A revolutionary skin patch using printer cartridge technology coudl soon put an end to painful injections. The new ‘smart patch’ is similar to a nicotine patch and uses hundreds of tiny needles to deliver medication directly into a patient’s bloodstream.’

Nozzes from an HP printer cartridge were redeveloped. Here then, in one sense, the metaphor of a printer is transferred into the medical world and put to work (not so different to those old polio jabs of my youth though?)

Here’s the bit I didn’t get into with the delegates as I had no time.

Lets think about this as new conversation spaces. Habermass says in his theories of communication that conversations between people need to take place in a new space, unfamiliar to either.

And this, for me is where the muscle of metaphor can really show.

And I mean muscle literally (I’m back on the conference talk, we’ll come back to Habermass many times no doubt.)

Jonathon Miller’s book ‘The body in question’ is a beautiful masterpiece I’d recommend to anyone. And in it, writing about the heart, he talks of the role that metaphor played in understanding the heart. Doctors were puzzled, they couldn’t work out what the chambers were for or how the heart functioned and they got stuck. Then the invention of the steam engine came along and the metaphor of the technology of a pump allowed them to step outside their own world of understanding and see it from the viewpoint of that metaphor, leading to the insight that the heart itself was a pump.

So that’s where metaphor can play a transformative role of the very best kind.

In small ways it allows us to know how to behave in certain spaces too. So David Gurteen’s knowledge cafe, with which the conference ended, allows us, through the terminology, moreoreless to know what David expects of us in the session and we can settle into that.

Of course we can settle into that too far, or use metaphors in superficial branding attempts or allow the tired cliches of overused, out of the box, blue sky, black box metaphors to thud on the floor and lie there wriggling. There should be a ban. We once ran a session which my colleague calls ‘wank word bingo’ to flush these out and the glee of making a kind of dartboard of organisational jargon made for a lively time.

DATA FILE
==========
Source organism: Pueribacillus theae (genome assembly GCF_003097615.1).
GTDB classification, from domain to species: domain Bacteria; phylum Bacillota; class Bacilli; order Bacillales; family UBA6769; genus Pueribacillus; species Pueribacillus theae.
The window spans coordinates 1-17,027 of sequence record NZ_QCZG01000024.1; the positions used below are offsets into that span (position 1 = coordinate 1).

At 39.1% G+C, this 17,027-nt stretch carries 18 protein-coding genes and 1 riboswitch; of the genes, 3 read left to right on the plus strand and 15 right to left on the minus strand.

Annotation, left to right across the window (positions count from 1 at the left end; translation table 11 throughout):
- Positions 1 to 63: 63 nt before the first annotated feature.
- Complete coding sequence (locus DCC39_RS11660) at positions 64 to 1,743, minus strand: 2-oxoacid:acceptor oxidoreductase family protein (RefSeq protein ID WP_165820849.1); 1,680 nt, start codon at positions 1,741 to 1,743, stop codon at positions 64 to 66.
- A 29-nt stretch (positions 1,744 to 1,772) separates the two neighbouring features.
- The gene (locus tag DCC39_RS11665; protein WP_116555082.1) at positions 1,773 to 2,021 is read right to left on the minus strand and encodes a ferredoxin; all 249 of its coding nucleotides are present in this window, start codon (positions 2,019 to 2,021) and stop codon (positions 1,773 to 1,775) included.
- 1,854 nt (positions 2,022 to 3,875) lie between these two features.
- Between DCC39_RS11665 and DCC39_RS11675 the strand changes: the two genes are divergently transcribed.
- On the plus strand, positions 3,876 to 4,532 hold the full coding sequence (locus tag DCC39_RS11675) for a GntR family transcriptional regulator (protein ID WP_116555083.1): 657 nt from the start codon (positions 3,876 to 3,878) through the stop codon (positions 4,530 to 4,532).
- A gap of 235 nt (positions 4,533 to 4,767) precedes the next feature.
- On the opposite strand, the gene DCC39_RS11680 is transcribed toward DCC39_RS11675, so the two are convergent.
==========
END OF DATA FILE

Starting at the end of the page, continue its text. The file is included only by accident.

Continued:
The metaphors which abound in knowledge management, a discipline (or often in-discipline) in search of a common language, also knock around doing as much harm as good.

I’ve lovely metaphors to go and fish out about fish, in fact which recast how we see time and story and ideas – Virginia Woolf, William Golding. But I’ve run out of time for now.

And there are metaphors and images (look at the way appreciative inquiry asks its questions ) which, well handled, illuminate the parts of emotion and difficult feeling, or allow for honest channels to convey negative thoughts without being aggressive. I’ll come back to that. But try, at the end of a lessons learned interview, asking people if an image or metaphor comes to mind that for them sums up the project and find out then the truths than can be conveyed in this more delicate way.

Darn it, must dash. I had so much more to say.

I’ll be back.

Let’s end with Ivan Illich again. Tools for Conviviality. So much an essential reader for our time.

‘Poets and clowns have always risen up against the oppression of creative thought by dogma. They expose literalmindedness with metaphor. They demonstrate the follies of seriousness in a framework of humour. Their intimate wonder dissolves cdrtainties, banishes fear, and undoes paralysis….Poetry intuition, and theory can offer intimations of the advance fo dogma that may lead to a revolution in awareness.’

‘Culture is the one thing we cannot deliberately aim at’

I see I’ve fallen silent for rather a long time. Holidays, laziness, avoidance. But most of all I’ve had in mind a blog on culture cooking and I’ve been looking for my copy of TS Eliot’s ‘Notes towards a definition of culture’ which he wrote in about 1940. I can’t find it, but googling gives me a bit of what I’m trying to look up as a starting point at least:

“For if any definite conclusions emerge from this study, one of them is surely this, that culture is the one thing we cannot deliberately aim at.”